We harvested our motherwort in August when the plant was in full bloom; tall, yellow-flowering tops rise up from the bushy foliage. We spent an afternoon cutting a few of these flowering tops off of our plants, bound them into a small bouquet, and then hung them inside to dry. The plant was likely dry after a week or two, but we waited a few months to make our tincture.

A tincture is a liquid extraction that draws out the healing properties of plants. Usually the liquid used is alcohol that is at least 80 proof (40% alcohol by volume). We chose Everclear, which is 190 proof (95% alcohol by volume). In addition to the motherwort and the alcohol, we used a glass canning jar with sealable lid, scissors for cutting the herb (carefully, as motherwort is thorny), a pot of boiling water, a spatula, and the oven.  We used the pot of boiling water and the oven to sterilize the lid and the glass jar, submerging the lid in boiling water and putting the jar (after cleaning it with soap and water) into the oven on 250. 

The ratio of motherwort to alcohol is important. When making a tincture with dried plant matter, herbalists typically use an herb to alcohol ratio of 1:5. This means one part herb by weight in grams, to 5 parts alcohol by volume in milliliters.  We needed 1 gram of motherwort for every 5 ml of alcohol. Measuring the vodka was easy – 5ml is about one teaspoon. Without a kitchen scale to weigh the motherwort, we assumed that one teaspoon of well compacted motherwort was approximately equal to 1 gram. Conveniently, one teaspoon motherwort and one teaspoon alcohol satisfied our 1:5 herb to alcohol ratio.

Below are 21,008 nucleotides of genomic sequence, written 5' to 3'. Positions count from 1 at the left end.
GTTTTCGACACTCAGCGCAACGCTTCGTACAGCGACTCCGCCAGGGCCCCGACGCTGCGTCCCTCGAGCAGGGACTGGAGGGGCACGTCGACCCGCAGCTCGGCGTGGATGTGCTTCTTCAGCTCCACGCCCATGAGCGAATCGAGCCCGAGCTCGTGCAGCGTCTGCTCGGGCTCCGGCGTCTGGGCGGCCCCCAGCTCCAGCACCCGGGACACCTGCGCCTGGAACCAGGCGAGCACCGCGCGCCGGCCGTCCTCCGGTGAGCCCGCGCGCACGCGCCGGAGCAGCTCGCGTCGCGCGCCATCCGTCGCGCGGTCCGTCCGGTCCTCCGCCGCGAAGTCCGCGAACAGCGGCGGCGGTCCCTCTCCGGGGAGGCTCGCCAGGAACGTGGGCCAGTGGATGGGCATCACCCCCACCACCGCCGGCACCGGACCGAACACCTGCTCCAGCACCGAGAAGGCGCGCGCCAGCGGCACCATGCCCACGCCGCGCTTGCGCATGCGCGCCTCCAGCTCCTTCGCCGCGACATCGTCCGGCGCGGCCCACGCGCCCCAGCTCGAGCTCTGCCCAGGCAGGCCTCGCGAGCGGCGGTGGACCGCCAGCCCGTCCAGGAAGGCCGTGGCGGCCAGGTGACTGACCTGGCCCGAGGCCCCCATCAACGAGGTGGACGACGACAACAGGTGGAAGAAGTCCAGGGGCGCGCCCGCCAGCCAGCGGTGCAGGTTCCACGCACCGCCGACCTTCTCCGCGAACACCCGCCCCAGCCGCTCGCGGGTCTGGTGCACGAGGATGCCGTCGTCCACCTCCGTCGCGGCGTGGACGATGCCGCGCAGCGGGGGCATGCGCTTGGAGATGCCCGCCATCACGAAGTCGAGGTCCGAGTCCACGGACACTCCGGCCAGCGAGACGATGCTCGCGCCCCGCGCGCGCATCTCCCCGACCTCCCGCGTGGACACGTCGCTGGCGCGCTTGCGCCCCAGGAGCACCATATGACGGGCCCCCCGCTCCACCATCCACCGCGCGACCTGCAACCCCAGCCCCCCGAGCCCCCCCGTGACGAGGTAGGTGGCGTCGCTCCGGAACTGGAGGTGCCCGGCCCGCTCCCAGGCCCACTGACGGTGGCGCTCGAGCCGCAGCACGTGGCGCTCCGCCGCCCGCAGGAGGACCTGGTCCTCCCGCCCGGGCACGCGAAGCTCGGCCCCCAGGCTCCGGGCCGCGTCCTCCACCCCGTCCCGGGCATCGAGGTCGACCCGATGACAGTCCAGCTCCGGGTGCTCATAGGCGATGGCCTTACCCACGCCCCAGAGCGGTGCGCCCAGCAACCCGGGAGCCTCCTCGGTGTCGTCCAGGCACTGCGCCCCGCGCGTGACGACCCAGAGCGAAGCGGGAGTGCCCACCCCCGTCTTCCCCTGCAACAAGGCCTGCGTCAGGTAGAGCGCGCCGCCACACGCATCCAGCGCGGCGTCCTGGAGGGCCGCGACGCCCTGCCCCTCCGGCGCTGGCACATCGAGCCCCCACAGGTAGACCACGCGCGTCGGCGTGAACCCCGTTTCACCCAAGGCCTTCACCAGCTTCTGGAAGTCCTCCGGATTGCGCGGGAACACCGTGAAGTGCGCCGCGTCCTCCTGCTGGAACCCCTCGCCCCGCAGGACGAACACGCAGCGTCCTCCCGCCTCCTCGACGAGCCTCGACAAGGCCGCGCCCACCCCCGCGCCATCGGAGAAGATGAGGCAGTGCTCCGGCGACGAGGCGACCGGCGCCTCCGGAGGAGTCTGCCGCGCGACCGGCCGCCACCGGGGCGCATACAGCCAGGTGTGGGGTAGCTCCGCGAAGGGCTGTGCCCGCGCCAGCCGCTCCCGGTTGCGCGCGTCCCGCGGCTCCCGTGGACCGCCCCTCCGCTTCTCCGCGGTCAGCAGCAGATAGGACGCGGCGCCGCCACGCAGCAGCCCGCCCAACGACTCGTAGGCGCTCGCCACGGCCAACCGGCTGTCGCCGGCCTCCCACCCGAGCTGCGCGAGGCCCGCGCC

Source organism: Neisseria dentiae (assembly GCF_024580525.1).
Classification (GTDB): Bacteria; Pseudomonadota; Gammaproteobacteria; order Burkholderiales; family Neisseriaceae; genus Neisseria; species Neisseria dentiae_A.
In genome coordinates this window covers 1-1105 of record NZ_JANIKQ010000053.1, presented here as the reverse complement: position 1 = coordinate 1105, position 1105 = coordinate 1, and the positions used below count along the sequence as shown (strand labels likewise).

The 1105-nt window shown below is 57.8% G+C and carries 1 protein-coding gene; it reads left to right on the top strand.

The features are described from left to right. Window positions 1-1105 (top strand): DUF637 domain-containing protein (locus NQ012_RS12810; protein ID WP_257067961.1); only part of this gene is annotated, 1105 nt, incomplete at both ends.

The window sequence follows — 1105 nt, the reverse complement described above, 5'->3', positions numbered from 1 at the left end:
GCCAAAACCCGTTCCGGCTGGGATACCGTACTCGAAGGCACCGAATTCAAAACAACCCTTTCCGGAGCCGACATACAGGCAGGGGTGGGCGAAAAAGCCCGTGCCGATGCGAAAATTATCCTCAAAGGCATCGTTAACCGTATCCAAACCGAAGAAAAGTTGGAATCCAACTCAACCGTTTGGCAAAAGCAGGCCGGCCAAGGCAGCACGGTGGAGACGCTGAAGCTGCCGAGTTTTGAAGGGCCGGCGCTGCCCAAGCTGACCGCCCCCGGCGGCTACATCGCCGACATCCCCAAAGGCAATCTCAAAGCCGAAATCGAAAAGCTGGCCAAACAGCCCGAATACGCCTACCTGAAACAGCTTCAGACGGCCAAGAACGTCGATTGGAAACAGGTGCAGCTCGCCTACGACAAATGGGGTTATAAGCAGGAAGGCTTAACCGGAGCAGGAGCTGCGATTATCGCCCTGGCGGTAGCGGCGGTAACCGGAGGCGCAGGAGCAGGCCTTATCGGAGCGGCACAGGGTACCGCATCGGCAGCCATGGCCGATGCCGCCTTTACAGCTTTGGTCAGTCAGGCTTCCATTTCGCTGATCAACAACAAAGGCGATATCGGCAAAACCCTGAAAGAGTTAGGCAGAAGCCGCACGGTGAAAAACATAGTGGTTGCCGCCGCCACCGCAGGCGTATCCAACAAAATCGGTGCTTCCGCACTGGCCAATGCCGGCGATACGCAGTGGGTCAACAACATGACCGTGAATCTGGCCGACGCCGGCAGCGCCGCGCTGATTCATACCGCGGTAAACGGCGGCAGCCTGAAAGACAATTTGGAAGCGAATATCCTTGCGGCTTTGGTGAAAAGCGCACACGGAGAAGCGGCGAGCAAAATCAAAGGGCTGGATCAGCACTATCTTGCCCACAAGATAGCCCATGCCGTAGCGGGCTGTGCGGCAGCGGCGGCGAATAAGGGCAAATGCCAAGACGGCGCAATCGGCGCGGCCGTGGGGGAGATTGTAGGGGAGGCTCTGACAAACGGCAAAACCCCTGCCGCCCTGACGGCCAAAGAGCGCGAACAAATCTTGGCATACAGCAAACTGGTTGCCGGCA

We made a large batch using 5 cups of motherwort and 5 cups of alcohol. After our sterilized jar had cooled off we gently pressed the dried flowers and leaves in with a spatula until the jar was firmly packed. We poured the alcohol into the herb-filled jar making sure all of the motherwort was fully submerged. We then sealed the jar, gave it a good shake to mix everything together, and began the waiting game. We put our tincture-to-be in a dark cabinet for 4 weeks, occasionally giving the jar a little shake to make sure all of the motherwort was exposed to the alcohol.

After four weeks, we strained the tincture through cheesecloth into a clean jar, keeping the liquid and removing all the fibrous plant matter.  After squeezing as much liquid as we could out of the motherwort, we used a funnel to pour the finished tincture into an amber glass bottle, labeled with the date we made it and the strength. Now it is in Dr. Millie’s apothecary, ready for her to offer to her patients! 

Footnote:

This article is not meant to be a surrogate for medical advice from a trained professional. In the US, the medical establishment does not embrace herbal remedies, and while it is generally accepted that motherwort is safe to consume, its medicinal properties – as with most herbal remedies – are not seen to be scientifically proven in a satisfactory manner. As with any decision involving healing practices, one should always consult the experts that they most trust.